dmi_scan: vaio apm byte-swab bug - recalculation possible?

dmi_scan: vaio apm byte-swab bug - recalculation possible?

Post by Jose » Wed, 06 Nov 2002 21:53:30



Hi!

I have a Sony VAIO SR33 which has the usual
swab_apm_power_in_minutes problem, i.e. in dmi_scan.c the following has
to be added:
{ swab_apm_power_in_minutes, "Sony VAIO", {     /* Handle problems with
APM on Sony Vaio PCG-SR33 */
                       MATCH(DMI_BIOS_VENDOR, "Phoenix Technologies LTD"),
                       MATCH(DMI_BIOS_VERSION, "R0211D1"),
                       MATCH(DMI_BIOS_DATE, "05/30/01"), NO_MATCH
                       } },
now the problem: I really would like to use standard redhat-kernels that
can easily updated via up2date etc and not bother with compiling the kernel
after every update/change of system etc. So my question: is it possible
to recalculate the correct remaining battery estimation from the incorrect
output of apm -m under the unpatched kernel?

The relevant commands in apm.c seems to be:
    if (apm_info.get_power_status_swabinminutes) {
                *life = swab16((u16)edx);
                *life |= 0x8000;
So if I take the incorrect minute-time and swab16 it (what does
swab16 do? change the a+b*16 to b+a*16?) and then OR it with
0x8000, do I get the correct time?? But that can't be right, since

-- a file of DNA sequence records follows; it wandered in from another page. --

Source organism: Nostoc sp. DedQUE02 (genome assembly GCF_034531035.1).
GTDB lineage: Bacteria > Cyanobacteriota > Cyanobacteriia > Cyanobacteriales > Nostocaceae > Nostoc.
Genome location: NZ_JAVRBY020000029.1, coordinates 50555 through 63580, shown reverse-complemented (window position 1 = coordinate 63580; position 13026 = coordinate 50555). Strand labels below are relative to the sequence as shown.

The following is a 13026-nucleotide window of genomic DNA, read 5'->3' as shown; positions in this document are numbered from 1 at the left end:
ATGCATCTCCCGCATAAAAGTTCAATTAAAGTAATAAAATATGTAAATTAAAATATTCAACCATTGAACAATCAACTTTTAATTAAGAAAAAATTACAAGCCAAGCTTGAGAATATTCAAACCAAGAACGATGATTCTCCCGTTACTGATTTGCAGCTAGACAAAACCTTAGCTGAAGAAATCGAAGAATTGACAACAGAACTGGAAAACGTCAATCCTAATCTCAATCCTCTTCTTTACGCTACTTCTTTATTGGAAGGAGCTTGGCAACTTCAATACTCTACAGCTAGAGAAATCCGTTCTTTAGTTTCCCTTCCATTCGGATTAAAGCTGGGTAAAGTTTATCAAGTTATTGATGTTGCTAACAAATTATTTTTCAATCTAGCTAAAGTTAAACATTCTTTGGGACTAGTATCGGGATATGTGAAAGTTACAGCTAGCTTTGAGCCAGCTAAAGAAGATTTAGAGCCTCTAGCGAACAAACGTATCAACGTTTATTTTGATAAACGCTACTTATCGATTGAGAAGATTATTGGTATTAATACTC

because of the |= 0x8000 I would _always_ get an enourmous
remaining time?? What am I doing wrong here?

btw, here is a sample of apm output:
first the real remaining time (calculated post mortem, of course)
then the remaining percentage displayed by apm (which seems reasonable)
then in () the displayed remaining minutes (which are mysteriously
"swabed"!?)

 69 34% (243)
 66 31% (243)
 52 12%  (85)
 46 11%  (60)
 45 10%  (81)
 44  9%  (68)
 39  8%  (68)
 31  7%  (51)
 30  6%  (51)
 28  6%  (51)
 27  6%  (46)
 26  6%  (42)
 25  5%  (38)
 24  5%  (38)
 23  5%  (38)
 22  4%  (34)
 19  4%  (29)
 18  4%  (25)
 17  3%  (25)
 16  3%  (25)
 15  3%  (21)
 14  3%  (25)
 13  3%  (21)
 12  3%  (21)
 11  3%  (25)
 10  3%  (21)
 9   2%  (17)
 8   2%  (17)
 7   2%  (17)
 6   2%  (12)
 5   1%  (12)
 4   1%   (8)
 3   0%   (4)
 2   0%   (4)
 1   0%   (0)
 0   0%   (0)

So just to make it clear my question once again: Is there an
algorithm to get the intended remaining battery guess from
these strange numbers in ()? Or is the mapping
mysterious bytes -> minutes displayed by apm not injective?

Any comment appreciated,

Josef